• Heidi Bender

      I will send you a note too!

    • Pamela Hodges

      And I will write you back. 🙂

  2. nancy

    When teaching the thank you note, I always made my kids and my students use one sentence (or more) to say exactly why they liked the gift or gesture: Thank you for the museum tour I learned… or the most interesting part was … Thank you for the scarf. It matches perfectly with my new dress. Thank you for the wonderful dinner. It’s always fun to see the creative things you do with liver. Etc.

    • Pamela Hodges

      Oh Nancy,
      I love liver. What a fun thing to thank someone for.
      And, I thank you for your suggestions on being specific with a thank you note.
      I wish you all the best.
      Pamela (I like to sign off xo, even though I said to be careful when using the hugs and kisses. I like to think of my readers as friends.)

  3. Heidi Bender

    The last thank-you note I wrote was on Saturday thanking my niece for including me in her wedding as a bridesmaid and for the gifts she gave me.

    I love the example thank you note with the 10 kittens and CatVille, PA! I have a site about writing thank-you notes ( and sometimes will include cats in the examples or use the name of my cats as the person’s name in the example.

    • Pamela Hodges

      Hello Heidi,
      How wonderful to be included in your nieces wedding. And how thoughtful of you to send a thank-you note.
      Thank you for the link to your site about writing thank-you notes. I will have to check it out.
      Thank you.

  4. Ken

    It seems quite common that people think, “That was nice,” but do not communicate it. Presumably imagining that other people are telepathic.

    This happens even when it is in the other’s interest to say thank you. Even greedy and selfish people often do not say thank you or acknowledge. And they wonder why they don’t get a gift next time. Or don’t get any help next time they ask.

    It is a strange phenomenon!

    • Pamela Hodges

      Hello Ken,
      Yes, it appears that we are unable to communicate telepathically. Perhaps when we can we won’t need to sent mail anymore.
      A kind word, or a hug in the mail is always welcome.
      Thank you for commenting.

  5. LilianGardner

    Thanks for this post, Pamela,

    It makes me feel good to know that hand-written notes do not appertain to the past. Do they still teach school children how to write letters?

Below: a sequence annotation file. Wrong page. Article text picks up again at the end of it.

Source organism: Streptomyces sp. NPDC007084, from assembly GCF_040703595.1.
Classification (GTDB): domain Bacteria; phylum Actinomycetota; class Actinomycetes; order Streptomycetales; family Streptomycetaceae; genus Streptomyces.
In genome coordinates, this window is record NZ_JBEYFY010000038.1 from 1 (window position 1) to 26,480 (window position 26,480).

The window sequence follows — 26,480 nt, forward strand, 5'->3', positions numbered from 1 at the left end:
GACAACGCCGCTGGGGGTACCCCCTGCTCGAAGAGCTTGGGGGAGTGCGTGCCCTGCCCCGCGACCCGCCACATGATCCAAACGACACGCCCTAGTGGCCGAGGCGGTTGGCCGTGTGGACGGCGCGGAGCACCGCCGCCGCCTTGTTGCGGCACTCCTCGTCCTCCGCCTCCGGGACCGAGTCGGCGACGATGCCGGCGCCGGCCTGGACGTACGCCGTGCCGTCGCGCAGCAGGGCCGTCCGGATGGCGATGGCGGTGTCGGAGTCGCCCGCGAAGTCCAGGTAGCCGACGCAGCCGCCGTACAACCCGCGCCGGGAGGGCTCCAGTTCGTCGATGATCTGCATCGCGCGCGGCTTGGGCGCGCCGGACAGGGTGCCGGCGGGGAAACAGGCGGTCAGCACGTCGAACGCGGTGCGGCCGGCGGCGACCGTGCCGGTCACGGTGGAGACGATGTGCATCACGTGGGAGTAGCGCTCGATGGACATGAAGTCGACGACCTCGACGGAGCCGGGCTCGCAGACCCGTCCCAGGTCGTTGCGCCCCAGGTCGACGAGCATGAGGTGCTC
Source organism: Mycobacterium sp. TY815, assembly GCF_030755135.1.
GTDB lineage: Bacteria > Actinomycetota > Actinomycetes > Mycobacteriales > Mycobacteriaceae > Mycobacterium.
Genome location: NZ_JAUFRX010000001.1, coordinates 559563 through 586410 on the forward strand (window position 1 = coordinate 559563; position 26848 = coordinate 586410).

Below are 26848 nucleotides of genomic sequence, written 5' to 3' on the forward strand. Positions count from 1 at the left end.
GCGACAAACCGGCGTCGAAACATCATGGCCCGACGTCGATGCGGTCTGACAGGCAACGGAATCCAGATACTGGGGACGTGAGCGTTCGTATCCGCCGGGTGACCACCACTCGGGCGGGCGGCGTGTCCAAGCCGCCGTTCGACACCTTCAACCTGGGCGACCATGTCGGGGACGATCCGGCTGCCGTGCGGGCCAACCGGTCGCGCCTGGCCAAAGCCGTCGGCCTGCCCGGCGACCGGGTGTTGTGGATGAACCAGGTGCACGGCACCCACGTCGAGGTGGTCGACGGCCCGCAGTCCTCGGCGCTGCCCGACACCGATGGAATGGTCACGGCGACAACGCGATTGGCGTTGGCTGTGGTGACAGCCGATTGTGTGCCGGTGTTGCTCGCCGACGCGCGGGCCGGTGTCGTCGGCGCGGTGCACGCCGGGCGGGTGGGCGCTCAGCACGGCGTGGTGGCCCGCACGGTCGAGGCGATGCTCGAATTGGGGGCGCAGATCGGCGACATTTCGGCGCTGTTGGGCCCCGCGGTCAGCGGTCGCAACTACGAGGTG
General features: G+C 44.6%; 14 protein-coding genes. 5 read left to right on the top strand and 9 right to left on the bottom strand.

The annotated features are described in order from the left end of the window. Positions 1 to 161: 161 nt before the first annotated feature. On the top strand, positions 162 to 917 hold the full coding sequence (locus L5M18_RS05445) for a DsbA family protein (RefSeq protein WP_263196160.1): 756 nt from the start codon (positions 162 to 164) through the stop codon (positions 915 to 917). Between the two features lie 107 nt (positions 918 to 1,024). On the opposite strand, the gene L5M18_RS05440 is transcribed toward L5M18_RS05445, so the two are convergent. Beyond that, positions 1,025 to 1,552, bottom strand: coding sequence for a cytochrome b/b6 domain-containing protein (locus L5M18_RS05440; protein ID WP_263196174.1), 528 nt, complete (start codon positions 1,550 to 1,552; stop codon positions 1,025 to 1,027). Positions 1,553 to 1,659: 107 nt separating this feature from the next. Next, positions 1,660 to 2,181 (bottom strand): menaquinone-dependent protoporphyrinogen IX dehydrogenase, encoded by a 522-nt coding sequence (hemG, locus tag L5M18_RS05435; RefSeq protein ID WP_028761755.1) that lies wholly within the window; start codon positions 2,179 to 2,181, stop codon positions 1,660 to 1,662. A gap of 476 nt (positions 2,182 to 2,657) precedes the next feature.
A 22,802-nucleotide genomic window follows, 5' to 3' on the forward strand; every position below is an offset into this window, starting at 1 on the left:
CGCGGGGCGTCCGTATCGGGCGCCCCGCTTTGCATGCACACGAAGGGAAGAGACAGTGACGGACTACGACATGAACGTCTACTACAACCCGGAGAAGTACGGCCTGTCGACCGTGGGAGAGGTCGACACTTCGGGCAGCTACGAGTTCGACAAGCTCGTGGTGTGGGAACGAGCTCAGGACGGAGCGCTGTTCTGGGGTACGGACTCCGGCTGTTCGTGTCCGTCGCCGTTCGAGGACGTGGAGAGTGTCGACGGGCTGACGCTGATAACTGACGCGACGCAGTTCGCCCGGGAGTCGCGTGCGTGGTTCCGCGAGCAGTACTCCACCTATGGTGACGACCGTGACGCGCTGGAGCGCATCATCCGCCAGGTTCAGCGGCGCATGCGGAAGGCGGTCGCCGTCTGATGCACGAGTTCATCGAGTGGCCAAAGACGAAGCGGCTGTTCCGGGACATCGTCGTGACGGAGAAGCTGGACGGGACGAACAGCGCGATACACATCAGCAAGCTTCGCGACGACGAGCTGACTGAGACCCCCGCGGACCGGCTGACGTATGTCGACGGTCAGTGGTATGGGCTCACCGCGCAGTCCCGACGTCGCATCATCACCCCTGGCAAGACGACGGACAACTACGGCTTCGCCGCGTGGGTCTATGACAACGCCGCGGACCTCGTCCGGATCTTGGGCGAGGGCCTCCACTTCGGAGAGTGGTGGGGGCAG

I send hand-written Christmas, Easter and Birthday cards to family and close friends because I too, consider it to be a special way of communicating. I love receiving hand-written letters. When I see my address on the envelope I know who the letter is from because I recognize the writing. (These are a rarity now) I’ve treasured special cards and letters; re-reading them brings me close to the dear people who sent them to me. Sadly, many of my younger friends think that hand-written cards and letters are ‘old fashioned’ and that email is handy and ‘modern’.
    Now the only hand-written notes I receive are those on a Christmas or birthday gift.

    Keeping in touch by phone, Skype, email is good, but writng those friendship, thank you, greeting notes are priceless.
    I can see your mailbox overflowing with notes after reading your post.
    Hugs, because you’re a friend, and because we both love cats.


    • Pamela Hodges

      Hello Lillian,
      It is special to get a letter in the mail. I can recognize my mother’s handwriting at fifty paces.
      You are right, a handwritten letter is priceless. I still have the letters my father wrote to me. And, I have letters from my grandmother to one of her friends. She died when my mother was three.
      An overflowing mailbox would be wonderful. Even one letter from a friend would be wonderful. And a letter from a friend would always be answered. Especially if she liked cats.
      And a hug for you.

  6. Eva P. Scott

    I save the thank you notes I’ve received and read them again at times. I have not written a thank you note in a while. Thanks for the reminder.

    • Pamela Hodges

      Hello Eva,
      I save thank you notes too. I like to go back and read them. The kind words and painted flowers always brighten my day.
      I needed the reminder too.

  7. Alexandrite

    I always, well, I think I always, send handwritten thank you notes/cards. I love picking out just the right card to match the person, whether it’s blank inside or not. While writing, I am reminded of how much that person has done for me. Most of my friends do not send written thank yous, even ones I send ones to for gifts, actions. I love writing letters, and my family and friends say they love to receive them (and say they miss them when I don’t write for a while), but I either don’t get a response back or only a one- or two-liner note!

    I once gave a friend my five year old, fully-functional, low mileage, in great condition car. He finally, after about two months, gave me a thank you on a post it note! I helped, financially and in other ways, a niece get into college. She never sent a thank you, and actually quit after the first year!

    I honestly don’t know if it’s my relatives and acquaintances, but more and more, I rarely get a written thank you. I now tend to give to strangers and organizations more often than to family and friends. I don’t expect a written thank you and don’t feel the loss.

    • Pamela Hodges

      Hello Alexandriete,
      Yes, feeling the loss. I know what you mean. And, it’s not as though a person is kind because they want to be thanked.
      But, not being thanked, even verbally, does feel like a loss.
      I am always grateful when someone takes the time to text me a thank-you. At least I know they got the gift. So a text would be like a piece of cake, and a thank-you note would be like getting the whole cake.
      Not hearing at all, would be like no cake.
      You sound like you have kind heart. I hope the loss of thank you notes doesn’t take away your joy.
      Sending you hugs,

  8. OkieWriter